Russell T Davies ridiculed the LGB Alliance in a powerful speech that highlighted just how sinister its anti-trans rhetoric is. The BAFTA-winning TV writer spoke passionately of the need for trans allyship as he collected the Inspiration Award for his seminal drama, … 583 more words
Okay, I am feeling a lot more optimistic about RTD’s new Doctor Who season after seeing this. A LOT. I still haven’t quite gotten his past racism out of my head but this is a really good step forward, especially considering, you know, how disgustingly and shamefully transphobic the BBC is these days.
An unpopular opinion here I know, I’m so sorry… but I really don’t like this development. Here’s a few reasons why:
1- There was lots that really, really wasn’t good about the RTD era in terms of representation. Suffice it to say I really don’t think a guy who tried to sneak the n-word into one of his scripts is suitable to be writing diverse stories. I’m sure he’s changed a lot over the years but he had huge blind spots, huge. And Doctor Who seemed to bring out the worst in him somehow.
2- In a show that’s about going forward, this seems like a big step backwards. Literally. We’ve done the RTD era. Why does he get another go when the modern-day series hasn’t even had a female showrunner yet?
3- This will give a lot more ammunition to the people who have been screaming “Go WOKE GO BROKE!” ever since Jodie was cast. The implication people are throwing up is that being that Being Woke ruined the show and they had to bring in an expert to fix it all again (despite the fact that Davies’ putting LGBT characters into the show would probably have also qualified as Woke if the word had existed back then.) And I hate that.
As Captain Jack Harkness, the omnisexual immortal Time Agent, John Barrowman blazed onto screens in the 2005 revival of Doctor Who and has never looked back. Fifteen years later – via headlining the show in spin-off Torchwood – Jack’s back to battle Daleks on New Year’s Day in the festive special “Revolution of the Daleks”.…
Even as a teenager watching Jack I knew he was important in a way I couldn’t even describe. God, there are problems with 2005 era Doctor Who, but Jack isn’t one of them.
I really hate how it’s been forgotten now what a HUGE GODDAMN impact John Barrowman and Russell T Davies had on a particular generation of British kids. I still see Jack’s character being labelled as “queerbaiting” and it makes me so fucking angry. Barrowman and RTD were two gay men who put their careers at risk to create Jack and that was how they were thanked.
Okay so the rewatch of the Doctor Who season 4 finale was a BIG undertaking and loads of the cast and crew joined in! And some wonderful person actually put them all together in a list so the whole watchalong was made easier! Woo!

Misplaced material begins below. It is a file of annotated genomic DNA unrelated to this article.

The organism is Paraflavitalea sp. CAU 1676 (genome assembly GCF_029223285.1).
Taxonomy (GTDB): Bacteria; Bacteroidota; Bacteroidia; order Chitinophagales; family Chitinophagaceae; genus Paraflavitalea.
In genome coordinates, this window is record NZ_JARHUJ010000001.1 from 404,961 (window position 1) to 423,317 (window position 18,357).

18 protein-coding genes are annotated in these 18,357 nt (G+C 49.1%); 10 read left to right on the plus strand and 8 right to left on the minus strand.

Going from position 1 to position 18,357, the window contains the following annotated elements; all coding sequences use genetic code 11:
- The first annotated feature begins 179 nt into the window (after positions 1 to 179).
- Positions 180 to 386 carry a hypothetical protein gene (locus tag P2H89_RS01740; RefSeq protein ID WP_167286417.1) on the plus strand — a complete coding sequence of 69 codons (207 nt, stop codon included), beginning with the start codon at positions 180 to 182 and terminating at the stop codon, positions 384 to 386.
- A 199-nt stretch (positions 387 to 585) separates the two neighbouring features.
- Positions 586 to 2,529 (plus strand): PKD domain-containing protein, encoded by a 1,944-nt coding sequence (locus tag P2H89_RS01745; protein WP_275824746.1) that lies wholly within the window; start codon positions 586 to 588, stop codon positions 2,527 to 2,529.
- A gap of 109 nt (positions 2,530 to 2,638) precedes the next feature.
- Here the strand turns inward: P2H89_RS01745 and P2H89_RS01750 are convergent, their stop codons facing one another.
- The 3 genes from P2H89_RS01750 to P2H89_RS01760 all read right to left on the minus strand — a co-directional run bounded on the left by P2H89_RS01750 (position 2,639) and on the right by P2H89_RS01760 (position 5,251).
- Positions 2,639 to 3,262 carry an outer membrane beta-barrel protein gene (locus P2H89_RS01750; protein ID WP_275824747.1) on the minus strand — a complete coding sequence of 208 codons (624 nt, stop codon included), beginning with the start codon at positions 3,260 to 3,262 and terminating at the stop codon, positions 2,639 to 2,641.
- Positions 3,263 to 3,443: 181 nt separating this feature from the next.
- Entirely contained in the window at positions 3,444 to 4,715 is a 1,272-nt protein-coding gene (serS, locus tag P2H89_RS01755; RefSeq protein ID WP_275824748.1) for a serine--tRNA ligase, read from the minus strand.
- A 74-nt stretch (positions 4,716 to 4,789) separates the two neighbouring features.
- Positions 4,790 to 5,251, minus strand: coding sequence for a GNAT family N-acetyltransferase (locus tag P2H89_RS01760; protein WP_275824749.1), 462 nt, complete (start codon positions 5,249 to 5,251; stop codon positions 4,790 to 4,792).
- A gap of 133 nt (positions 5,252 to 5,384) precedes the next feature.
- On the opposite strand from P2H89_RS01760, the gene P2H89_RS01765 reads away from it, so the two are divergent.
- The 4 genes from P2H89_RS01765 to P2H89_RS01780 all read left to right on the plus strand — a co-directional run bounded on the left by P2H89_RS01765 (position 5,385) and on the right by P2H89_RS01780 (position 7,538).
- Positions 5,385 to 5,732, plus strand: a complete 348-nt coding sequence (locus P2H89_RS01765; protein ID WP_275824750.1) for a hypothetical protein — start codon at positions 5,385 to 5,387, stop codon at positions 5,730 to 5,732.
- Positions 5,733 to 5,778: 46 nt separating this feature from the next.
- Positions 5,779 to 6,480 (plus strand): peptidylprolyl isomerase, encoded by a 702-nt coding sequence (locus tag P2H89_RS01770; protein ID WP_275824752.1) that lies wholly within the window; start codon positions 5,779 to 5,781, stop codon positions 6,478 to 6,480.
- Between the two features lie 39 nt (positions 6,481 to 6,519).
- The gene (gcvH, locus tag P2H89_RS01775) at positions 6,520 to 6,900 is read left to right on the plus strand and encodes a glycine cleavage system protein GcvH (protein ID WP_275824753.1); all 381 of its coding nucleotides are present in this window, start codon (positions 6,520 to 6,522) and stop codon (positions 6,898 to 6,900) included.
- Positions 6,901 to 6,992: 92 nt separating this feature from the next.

However, I’m gonna do the same thing I did for some of the other rewatches and put all the most interesting tweets together and in order. (Also I added Georgia Tennant’s tweets because they were friggin’ hilarious.) So first I’ve done The Stolen Earth and tomorrow I’ll do Journey’s End. There’s a wealth of fascinating information in there and well, this blog isn’t called Overly Devoted Archivist for nothing.
(Freema is utterly and totally delightful throughout all of this)
(I absolutely love all the Noel-Freema interactions here. Hey hope springs eternal Mickey and Martha will be back one day…)
Yesterday Chris Chibnall released a little Doctor Who story and today Russell T Davies released one. You can find them here –
She saw the ground and calculated her own velocity. Ooh, this is going to hurt, she thought. Even with a soft landing. And it probably won’t be a soft landing. She crossed her fingers and hoped she was heading for an open air trampoline factory.
The Doctor falls. Every atom around him is sucked upwards, towards the fire, but he alone is capable of falling, saved – or damned – by the Moment’s shadow. Above him, he feels the Time Lock solidify, sealing off the war from reality, and as his body tumbles out of existence, into plasmaspace, then foulspace, then beyond, the Doctor leans into the fall, head first, arms wide, diving into infinity.
(Davies’s one isn’t canon-compatible anymore, but who cares. Also his one comes with a snazzy mockup Target cover.) Apparently there’ll be something else released tonight as well, so that’s nice.
Following the extraordinary success of the global rewatch of the Doctor Who 50th anniversary story, The Day of the Doctor, on March 21, DWM’s Emily Cook has set up another rewatch. Rose, the opening episode of the 21st century incarnation of Doctor Who, will be the next episode, airing on its 15th anniversary, 26 March, […]
Hmm, I very much enjoyed the Day of the Doctor watchalong but I’m not sure I can be bothered with Rose simply because… I don’t like it. I wish I did, it was my first Doctor Who episode ever after all, but oh man its flaws have become so pronounced over the years.
(Also the 26th is a Thursday, and there is lots of good TV on Thursday evenings including Noughts & Crosses, so…it’s not like I don’t have other things to do.)
We’ll see. I will be interested to know what Russell T Davies thinks about it now though.
Nobody ever speak ill of Mickey Smith in my presence ever again.
Now this, this is character development
I dunno… it’s from the novelisation of the episode Rose, so I’m not sure I’d call it character development so much as “stuff RTD should’ve put in from the start.” Maybe it’s RTD’s writing development. I don’t know. Somebody help me